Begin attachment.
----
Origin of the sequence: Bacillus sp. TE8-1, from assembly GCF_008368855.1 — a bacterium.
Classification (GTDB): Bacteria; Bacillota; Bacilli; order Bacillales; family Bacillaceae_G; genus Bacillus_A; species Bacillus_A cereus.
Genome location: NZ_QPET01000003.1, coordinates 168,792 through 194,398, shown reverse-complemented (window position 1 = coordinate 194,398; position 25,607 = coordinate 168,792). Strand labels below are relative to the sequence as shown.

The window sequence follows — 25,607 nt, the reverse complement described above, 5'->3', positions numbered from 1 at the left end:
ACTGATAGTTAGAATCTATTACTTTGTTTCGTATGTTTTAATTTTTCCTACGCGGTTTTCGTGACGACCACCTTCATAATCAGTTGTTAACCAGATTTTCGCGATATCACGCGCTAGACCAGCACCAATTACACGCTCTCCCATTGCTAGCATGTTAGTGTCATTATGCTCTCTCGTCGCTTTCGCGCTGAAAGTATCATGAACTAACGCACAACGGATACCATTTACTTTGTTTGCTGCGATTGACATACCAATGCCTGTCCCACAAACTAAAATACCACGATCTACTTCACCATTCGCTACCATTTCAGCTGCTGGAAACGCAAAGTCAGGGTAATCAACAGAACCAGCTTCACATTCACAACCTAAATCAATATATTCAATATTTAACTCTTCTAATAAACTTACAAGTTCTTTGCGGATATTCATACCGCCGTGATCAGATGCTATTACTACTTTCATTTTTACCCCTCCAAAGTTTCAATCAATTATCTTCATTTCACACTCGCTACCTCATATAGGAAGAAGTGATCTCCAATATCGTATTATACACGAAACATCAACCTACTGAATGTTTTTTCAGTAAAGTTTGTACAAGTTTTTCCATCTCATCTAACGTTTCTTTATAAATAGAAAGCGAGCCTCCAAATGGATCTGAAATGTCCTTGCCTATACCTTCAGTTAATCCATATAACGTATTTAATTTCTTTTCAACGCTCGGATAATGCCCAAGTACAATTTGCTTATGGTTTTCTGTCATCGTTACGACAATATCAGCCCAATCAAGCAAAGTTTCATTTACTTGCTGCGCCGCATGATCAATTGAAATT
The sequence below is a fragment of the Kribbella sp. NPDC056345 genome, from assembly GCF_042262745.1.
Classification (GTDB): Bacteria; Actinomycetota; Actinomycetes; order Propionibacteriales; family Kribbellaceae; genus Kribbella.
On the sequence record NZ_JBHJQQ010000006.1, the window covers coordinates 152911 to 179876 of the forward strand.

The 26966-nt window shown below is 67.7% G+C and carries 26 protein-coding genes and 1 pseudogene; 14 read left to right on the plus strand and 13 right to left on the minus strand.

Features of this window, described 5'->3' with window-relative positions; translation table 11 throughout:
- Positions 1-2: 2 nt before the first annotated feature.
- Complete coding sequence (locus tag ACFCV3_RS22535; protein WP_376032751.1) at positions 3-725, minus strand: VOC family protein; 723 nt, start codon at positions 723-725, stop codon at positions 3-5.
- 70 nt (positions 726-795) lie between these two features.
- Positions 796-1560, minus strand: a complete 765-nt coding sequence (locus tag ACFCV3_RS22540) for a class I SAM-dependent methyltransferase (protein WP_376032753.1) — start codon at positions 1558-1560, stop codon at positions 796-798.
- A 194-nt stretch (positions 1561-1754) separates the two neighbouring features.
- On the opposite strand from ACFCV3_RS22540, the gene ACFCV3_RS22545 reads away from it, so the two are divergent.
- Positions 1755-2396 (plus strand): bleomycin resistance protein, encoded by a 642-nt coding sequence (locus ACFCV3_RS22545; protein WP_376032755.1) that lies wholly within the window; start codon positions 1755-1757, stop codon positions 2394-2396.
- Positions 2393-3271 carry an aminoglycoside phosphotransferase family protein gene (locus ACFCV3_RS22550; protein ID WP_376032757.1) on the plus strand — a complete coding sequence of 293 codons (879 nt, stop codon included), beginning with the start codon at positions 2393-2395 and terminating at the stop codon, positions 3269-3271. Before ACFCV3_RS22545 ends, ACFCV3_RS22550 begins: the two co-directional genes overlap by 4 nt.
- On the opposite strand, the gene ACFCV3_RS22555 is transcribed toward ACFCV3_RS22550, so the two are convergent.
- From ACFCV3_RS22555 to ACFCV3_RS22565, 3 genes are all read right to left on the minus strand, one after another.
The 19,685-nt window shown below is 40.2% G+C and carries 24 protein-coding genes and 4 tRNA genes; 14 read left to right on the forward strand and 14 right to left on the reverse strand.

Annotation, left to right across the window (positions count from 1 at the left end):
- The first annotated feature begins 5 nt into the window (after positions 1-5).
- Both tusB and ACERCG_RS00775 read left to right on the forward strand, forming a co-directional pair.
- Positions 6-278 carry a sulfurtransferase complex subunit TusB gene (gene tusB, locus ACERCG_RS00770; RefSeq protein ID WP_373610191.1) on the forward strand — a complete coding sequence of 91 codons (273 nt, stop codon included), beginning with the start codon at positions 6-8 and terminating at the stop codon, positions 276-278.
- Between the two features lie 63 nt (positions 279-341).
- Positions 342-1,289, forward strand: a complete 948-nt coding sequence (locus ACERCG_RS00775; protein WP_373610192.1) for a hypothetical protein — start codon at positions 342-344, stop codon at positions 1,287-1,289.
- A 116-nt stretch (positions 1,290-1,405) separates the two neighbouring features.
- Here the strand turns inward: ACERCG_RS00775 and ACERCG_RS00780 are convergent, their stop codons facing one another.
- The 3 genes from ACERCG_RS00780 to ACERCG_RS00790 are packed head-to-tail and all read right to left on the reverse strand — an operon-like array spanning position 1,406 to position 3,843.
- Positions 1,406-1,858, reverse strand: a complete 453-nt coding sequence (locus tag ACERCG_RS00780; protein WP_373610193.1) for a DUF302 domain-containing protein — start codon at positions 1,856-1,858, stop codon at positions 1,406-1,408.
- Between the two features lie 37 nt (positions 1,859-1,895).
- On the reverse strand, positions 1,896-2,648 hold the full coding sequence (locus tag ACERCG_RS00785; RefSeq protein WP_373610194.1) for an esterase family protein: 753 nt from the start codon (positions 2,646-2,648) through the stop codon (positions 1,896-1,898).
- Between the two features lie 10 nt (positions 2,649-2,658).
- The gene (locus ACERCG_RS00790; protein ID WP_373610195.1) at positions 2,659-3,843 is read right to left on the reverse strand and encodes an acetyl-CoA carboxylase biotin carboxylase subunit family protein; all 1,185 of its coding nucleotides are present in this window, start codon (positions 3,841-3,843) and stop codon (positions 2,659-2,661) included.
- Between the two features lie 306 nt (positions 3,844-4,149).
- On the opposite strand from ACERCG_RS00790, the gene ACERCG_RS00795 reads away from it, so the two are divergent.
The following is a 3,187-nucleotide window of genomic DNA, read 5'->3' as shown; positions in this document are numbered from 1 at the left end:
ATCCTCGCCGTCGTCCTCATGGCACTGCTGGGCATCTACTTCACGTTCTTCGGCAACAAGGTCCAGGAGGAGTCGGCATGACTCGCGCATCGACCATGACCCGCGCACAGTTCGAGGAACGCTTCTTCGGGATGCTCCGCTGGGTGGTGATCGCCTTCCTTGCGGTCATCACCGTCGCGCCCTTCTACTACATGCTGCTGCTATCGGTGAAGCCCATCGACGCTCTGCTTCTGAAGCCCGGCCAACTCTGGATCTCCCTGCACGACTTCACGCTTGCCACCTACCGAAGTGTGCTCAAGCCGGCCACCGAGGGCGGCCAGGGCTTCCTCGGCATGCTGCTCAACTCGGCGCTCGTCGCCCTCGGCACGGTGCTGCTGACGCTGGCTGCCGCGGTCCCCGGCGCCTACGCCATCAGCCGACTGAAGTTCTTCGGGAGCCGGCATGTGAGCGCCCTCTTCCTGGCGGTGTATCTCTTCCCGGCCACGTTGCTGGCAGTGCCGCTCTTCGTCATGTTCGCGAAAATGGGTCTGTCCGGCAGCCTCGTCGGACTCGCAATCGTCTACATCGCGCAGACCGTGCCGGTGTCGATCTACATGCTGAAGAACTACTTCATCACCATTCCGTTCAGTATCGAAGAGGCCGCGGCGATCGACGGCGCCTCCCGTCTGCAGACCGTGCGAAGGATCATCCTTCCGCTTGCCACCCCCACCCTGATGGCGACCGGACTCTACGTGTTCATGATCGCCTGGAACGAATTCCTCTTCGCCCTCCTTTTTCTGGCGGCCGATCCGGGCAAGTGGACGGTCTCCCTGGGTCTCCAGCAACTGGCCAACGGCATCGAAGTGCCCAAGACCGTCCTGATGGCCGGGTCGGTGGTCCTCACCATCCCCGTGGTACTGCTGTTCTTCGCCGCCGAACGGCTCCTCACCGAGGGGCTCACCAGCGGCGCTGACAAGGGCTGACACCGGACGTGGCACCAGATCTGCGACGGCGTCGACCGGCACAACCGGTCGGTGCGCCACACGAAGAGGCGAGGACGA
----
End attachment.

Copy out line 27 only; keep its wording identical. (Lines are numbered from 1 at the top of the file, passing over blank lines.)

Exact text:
- Positions 342-1,289, forward strand: a complete 948-nt coding sequence (locus ACERCG_RS00775; protein WP_373610192.1) for a hypothetical protein — start codon at positions 342-344, stop codon at positions 1,287-1,289.